A time has come that mother and child are of the same age. A guide for parents at these difficult times
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A time has come that mother and child are of the same age. A guide for parents at these difficult times

Mom, will we all get sick? When will I go to school again? Will grandpa die?

And suddenly we were filled with questions and in a paradoxical way, the more in number they become, the more the answers seem to dry up. After all, who said “adults must know everything”? Or rather, how long until we adults recognize that we do not know everything?

The period is unprecedented, the scene after the very recent traffic ban is more reminiscent of Murakami’s novel than another day in our little Greece. And we have us, first of all, us, already feeling quite lost and confused. And at the same time, through our parental role, we need to answer questions that even if they come from children’s mouths seem so complicated. What should I answer? Where to start, what words to use and how to conclude.

Perhaps it is one of those rare times when a mother-fox and a young-fox are of the same age. Because they both live it all for the first time. The first thing we have to do is fight this ignorance. In the midst of a plethora of information, in the midst of a storm of images with white T-shirts, masks and costumed conversations, let’s keep some words as a guide. A hidden ace up our sleeve, in the precious conversations we will have with our children. Not only now that the issue is difficult, but always.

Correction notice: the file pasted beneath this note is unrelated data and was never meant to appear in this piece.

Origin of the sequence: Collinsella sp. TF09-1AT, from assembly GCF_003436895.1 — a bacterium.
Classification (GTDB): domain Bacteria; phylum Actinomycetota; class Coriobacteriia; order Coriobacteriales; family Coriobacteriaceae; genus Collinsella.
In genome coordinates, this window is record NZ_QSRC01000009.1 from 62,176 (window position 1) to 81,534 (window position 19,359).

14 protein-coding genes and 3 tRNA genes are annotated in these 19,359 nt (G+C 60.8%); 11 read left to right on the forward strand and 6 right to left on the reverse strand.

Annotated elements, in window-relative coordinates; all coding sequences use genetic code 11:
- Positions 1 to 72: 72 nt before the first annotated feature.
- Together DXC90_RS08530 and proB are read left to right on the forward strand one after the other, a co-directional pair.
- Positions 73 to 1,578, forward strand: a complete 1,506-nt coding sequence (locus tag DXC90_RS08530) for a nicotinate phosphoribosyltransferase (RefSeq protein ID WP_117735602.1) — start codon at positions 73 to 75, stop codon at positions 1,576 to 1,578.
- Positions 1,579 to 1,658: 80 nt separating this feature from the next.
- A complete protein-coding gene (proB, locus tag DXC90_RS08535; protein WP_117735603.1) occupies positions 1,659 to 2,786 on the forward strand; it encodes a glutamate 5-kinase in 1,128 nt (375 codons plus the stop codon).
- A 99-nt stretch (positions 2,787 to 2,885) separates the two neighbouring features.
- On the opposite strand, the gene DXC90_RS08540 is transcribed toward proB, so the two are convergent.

Honesty. A word that fits so much in it. Don’t be afraid to say I don’t know. But complete your sentence with something you do know. “I don’t know when you’ll go to school again, but I know you’ll learn a lot at home.” “I don’t know if we’ll all get sick, but I know we’ll be very careful not to do that.” “I don’t know when you’ll see your friends again, but I know you’ll talk to them whenever you want on the phone until you see them again.”

Consistency. I remind that to the parents I meet every day, it matters little what we say, more what we do, and even more what we are. Before we start giving orders, sharing threats, and cultivating phobias, let’s look in the mirror. How consistent are we with what we ask of our son or daughter? Are we falling into the trap of parental power, and forgetting to comply first with what we are asking for?

Safety. It is important to remember that children work mainly by instinct. They catch emotions, record looks, hear silences. Before we are confronted with their questions and anxieties, it is necessary that we have worked out our own anxieties. Information, understanding, precaution, calmness, our stability, first of all in the seriousness of the situation are conditions to convey a sense of security both in the home and in every conversation we have with our child.